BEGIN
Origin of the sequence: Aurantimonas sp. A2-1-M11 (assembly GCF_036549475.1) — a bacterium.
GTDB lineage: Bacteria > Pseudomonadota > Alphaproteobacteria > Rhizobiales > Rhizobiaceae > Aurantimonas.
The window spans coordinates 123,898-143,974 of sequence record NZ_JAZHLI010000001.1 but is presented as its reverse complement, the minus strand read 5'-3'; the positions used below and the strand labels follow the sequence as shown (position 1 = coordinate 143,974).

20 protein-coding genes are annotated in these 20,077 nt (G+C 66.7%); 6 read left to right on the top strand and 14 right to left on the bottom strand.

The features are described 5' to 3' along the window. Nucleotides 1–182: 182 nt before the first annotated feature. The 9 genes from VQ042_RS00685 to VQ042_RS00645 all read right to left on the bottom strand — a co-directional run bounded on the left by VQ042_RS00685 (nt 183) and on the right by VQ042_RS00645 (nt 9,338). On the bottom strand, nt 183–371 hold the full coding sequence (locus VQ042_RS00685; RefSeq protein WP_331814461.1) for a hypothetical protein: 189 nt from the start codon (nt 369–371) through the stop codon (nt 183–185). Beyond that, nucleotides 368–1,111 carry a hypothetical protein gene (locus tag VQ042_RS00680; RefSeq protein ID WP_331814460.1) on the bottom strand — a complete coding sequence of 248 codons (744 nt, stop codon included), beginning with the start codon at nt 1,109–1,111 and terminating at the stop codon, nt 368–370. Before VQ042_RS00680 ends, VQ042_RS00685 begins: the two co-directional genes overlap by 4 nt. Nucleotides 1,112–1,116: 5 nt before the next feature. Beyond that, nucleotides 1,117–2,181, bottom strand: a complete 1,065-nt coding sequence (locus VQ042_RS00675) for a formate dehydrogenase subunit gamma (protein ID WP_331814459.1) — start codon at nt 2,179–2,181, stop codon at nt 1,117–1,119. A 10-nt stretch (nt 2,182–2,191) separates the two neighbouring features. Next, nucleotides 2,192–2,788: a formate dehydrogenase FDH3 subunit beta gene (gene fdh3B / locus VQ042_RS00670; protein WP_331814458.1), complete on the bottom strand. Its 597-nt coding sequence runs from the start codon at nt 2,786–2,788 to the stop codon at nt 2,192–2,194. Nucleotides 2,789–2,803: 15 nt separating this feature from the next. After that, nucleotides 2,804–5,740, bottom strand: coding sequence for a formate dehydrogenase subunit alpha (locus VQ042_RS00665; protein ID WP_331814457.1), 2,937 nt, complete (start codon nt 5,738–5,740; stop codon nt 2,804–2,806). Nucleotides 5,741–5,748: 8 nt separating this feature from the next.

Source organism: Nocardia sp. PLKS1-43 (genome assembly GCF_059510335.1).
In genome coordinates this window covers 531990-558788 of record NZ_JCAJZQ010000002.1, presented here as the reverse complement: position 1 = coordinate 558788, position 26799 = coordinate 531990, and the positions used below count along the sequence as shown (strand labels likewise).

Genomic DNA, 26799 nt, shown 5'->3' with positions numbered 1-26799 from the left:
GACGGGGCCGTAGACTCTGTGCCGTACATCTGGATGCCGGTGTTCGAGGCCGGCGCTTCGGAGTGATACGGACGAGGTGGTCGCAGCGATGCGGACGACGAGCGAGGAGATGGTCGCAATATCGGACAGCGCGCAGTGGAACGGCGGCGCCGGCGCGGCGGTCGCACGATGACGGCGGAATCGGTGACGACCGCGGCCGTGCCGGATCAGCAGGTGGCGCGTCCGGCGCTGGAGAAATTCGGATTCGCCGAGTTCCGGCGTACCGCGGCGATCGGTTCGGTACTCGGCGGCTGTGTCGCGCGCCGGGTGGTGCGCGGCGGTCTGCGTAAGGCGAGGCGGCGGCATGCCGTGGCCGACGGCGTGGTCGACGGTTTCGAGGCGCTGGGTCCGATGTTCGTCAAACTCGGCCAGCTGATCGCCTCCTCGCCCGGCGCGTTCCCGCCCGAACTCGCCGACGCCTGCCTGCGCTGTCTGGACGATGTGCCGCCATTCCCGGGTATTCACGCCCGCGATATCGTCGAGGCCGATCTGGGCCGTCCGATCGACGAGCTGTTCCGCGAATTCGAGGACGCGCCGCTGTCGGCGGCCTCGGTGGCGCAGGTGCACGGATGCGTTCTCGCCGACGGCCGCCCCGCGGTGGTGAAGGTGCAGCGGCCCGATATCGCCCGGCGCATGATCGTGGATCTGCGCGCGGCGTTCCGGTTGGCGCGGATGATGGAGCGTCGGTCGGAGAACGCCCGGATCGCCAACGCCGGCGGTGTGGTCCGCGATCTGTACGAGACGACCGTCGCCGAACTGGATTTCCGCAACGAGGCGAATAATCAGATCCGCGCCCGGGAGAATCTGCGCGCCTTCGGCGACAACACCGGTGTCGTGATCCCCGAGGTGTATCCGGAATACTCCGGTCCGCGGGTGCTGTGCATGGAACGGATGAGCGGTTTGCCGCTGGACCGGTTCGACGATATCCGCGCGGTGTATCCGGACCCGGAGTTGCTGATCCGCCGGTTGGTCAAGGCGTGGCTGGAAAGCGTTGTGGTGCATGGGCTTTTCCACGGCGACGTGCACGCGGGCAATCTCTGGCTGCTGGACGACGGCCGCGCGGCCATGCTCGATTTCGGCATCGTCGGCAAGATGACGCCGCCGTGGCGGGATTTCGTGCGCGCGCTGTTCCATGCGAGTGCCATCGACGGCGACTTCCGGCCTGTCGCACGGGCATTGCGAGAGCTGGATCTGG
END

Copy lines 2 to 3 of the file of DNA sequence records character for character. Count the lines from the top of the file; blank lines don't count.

GTDB lineage: Bacteria > Pseudomonadota > Alphaproteobacteria > Rhizobiales > Rhizobiaceae > Aurantimonas.
The window spans coordinates 123,898-143,974 of sequence record NZ_JAZHLI010000001.1 but is presented as its reverse complement, the minus strand read 5'-3'; the positions used below and the strand labels follow the sequence as shown (position 1 = coordinate 143,974).